* Fossil fuels the way to meet energy needs
* December deadline on Copenhagen hard to meet
* Natural gas the ideal bridging fuel
By Christopher Johnson and David Sheppard
LONDON, Oct 21 The world must invest heavily in
fossil fuels or face an energy crisis, said leaders of the oil
industry gathered in London this week as they voiced scepticism
about prospects for a climate change deal in Copenhagen.
The oil industry has shifted its message to a more
climate-friendly approach, but argued that for now oil and gas
were the ways to meet the world's energy needs.
"There is no getting away from fossil fuels," said Nigerian
Oil Minister Rilwanu Lukman, speaking on the sidelines of the
Oil and Money industry conference.
As the oil minister of an OPEC member country, his view was
not surprising, but many others at the conference predicted a
December deadline to replace or extend the Kyoto Protocol on
cutting planet-warming emissions would not be met.
"I think at the moment we are concerned that there probably
won't be any deal in Copenhagen, I'm afraid. That is I think
what the industry is beginning to feel," said Ian Taylor, chief
executive of Vitol, one of the world's largest energy traders
and a major player on the carbon market.
Chief executives were less direct, but still sceptical.
"In some cases, there are high expectations, other countries
indicate this is just a base step as we approach a pretty
complex subject, so it's difficult for me to really say," said
Jim Mulva, CEO of ConocoPhillips, when asked about the chances
of a Copenhagen deal.
"We want to be part of the public debate because viewpoints
and ideas have been formulated, continue to be formulated, even
though may be the whole (situation) has not been completed and
may not be completed for another year or two," he said further.
The danger, meanwhile, was crude supply would not meet
demand, which Mulva saw rising from today's levels of roughly 85
million barrels per day.
"It's going to be very difficult to get up towards 100
million barrels," Mulva told reporters.
He predicted a margin of spare capacity would be swiftly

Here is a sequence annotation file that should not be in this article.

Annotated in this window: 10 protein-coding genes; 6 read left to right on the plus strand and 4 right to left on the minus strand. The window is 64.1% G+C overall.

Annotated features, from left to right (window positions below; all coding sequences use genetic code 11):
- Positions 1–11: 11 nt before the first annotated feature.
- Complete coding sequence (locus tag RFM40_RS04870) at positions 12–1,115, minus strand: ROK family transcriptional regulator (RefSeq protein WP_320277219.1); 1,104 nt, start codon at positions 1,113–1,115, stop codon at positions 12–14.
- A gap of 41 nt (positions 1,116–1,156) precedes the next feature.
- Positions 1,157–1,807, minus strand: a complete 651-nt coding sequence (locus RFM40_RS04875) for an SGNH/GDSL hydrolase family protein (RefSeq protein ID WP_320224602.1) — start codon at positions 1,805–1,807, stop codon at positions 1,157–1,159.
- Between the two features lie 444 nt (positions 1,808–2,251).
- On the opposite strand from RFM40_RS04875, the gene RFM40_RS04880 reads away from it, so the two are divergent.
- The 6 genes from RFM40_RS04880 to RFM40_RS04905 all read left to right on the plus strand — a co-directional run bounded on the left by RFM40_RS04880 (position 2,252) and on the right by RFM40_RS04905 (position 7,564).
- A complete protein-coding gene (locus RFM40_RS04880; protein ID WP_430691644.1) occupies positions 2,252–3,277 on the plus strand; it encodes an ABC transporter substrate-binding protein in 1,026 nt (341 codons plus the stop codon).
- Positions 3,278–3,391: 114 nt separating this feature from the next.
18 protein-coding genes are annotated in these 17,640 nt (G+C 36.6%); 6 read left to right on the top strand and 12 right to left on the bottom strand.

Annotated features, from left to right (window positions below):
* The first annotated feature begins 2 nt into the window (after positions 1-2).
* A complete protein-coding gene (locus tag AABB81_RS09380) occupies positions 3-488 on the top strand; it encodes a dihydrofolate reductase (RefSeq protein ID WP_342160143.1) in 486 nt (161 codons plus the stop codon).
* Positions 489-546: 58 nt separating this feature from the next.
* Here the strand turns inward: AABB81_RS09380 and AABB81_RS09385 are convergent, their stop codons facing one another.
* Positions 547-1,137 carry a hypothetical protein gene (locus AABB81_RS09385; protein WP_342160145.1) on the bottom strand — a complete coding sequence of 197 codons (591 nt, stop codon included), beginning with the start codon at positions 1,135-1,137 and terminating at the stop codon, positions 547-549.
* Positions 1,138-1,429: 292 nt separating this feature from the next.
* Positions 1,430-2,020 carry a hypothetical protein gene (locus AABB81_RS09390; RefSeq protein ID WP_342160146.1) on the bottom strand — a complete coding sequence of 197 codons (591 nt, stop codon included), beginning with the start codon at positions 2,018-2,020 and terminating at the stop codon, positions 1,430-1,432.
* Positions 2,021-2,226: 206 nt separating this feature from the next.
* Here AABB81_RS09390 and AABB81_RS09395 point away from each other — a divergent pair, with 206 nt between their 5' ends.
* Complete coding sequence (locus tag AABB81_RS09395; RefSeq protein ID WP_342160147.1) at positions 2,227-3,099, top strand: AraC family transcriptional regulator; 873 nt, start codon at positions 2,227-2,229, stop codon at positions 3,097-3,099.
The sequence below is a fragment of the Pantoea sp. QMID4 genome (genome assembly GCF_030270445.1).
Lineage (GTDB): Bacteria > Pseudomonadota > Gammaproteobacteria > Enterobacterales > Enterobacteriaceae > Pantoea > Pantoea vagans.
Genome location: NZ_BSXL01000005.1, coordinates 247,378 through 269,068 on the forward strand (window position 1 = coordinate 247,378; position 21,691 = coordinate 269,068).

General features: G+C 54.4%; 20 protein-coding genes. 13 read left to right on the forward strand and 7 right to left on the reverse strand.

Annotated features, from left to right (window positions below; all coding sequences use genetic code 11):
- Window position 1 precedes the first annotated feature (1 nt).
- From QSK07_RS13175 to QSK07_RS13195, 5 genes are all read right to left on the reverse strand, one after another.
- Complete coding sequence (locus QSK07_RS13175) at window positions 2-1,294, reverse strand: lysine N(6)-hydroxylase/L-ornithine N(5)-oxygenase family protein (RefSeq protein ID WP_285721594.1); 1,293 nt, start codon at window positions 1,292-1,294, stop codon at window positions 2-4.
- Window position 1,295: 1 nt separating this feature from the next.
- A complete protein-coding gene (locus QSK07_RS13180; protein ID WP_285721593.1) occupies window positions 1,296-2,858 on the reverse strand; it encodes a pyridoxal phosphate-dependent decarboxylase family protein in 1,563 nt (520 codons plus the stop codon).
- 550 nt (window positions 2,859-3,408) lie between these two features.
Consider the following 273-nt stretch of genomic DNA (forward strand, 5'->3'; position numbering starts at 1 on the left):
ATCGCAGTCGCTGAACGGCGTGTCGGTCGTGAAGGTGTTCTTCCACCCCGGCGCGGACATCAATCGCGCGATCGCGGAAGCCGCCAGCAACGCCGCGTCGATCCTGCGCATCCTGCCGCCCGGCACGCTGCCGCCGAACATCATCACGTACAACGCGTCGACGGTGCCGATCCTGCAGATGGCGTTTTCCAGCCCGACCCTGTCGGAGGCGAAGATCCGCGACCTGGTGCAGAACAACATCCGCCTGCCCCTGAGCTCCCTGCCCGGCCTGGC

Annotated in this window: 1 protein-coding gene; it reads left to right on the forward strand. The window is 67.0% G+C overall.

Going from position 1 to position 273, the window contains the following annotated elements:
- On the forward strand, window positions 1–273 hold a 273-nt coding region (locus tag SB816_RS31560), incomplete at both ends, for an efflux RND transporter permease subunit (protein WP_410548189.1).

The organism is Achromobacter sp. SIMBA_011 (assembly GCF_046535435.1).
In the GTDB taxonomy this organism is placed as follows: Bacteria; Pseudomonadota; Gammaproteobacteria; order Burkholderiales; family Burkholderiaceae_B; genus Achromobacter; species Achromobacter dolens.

eroded and said the cost of new supplies had not fallen as
rapidly as the oil price. It has rallied to around $80 a barrel
from a December low of little more than $30, but it is still
little more than half the July 2008 record of almost $150.
Others agreed the need was to invest in conventional fuel.
"If we do not act now, we will have a devastating oil crisis
in the next five to 10 years," John Hess, CEO of Hess Corp, said
in a speech.
"We will ultimately be at risk of supply rationing demand
through sky-rocketing prices that will threaten economic
stability and prosperity."
EIGHTY PERCENT OF NEEDS
British oil major BP estimates that by 2030, fossil fuels
will still meet about 80 percent of energy needs.
"I believe that in the realm of alternatives, it's dangerous
to promise too much too soon," said its CEO Tony Hayward in a
conference speech. "So we're talking about an evolution -- not a
revolution in the energy mix."
Hayward put forward natural gas as the ideal transition
fuel, as a means of moving away from coal, which is far more
carbon intensive, for power generation. Gas has the merit of
relying on proven technology.
He also advocated second-generation biofuels, which in
contrast to early biofuels, did not compromise food production,
OPEC's Secretary General Abdullah al-Badri disagreed.
"Biofuels will not work. You can't use your food to have
energy," he said and went on to rule out nuclear power, which
many in the energy industry regard as a low-carbon option.
"Nuclear energy is just waiting for a catastrophe," he said.
The Organization of the Petroleum Exporting Countries, which
pumps around one third of the world's oil, next meets in Angola
on Dec. 22 to reconsider its output policy in talks rearranged
so as not to clash with the Copenhagen negotiations just before,
which oil ministers were also expected to attend.
The International Energy Agency (IEA), which represents
energy consumers, has warned of the dangers of too little
investment in fossil fuels, although it also signals the need
for many billions to be spend on alternative supplies.
"Oil will continue to grow," Nobuo Tanaka, executive
director of the IEA said during a panel session with the OPEC
secretary general. "But coal consumption must decline."
(Additional reporting by Tom Bergin, Alex Lawler, Daniel
Fineren and Barbara Lewis; writing by Barbara Lewis, editing by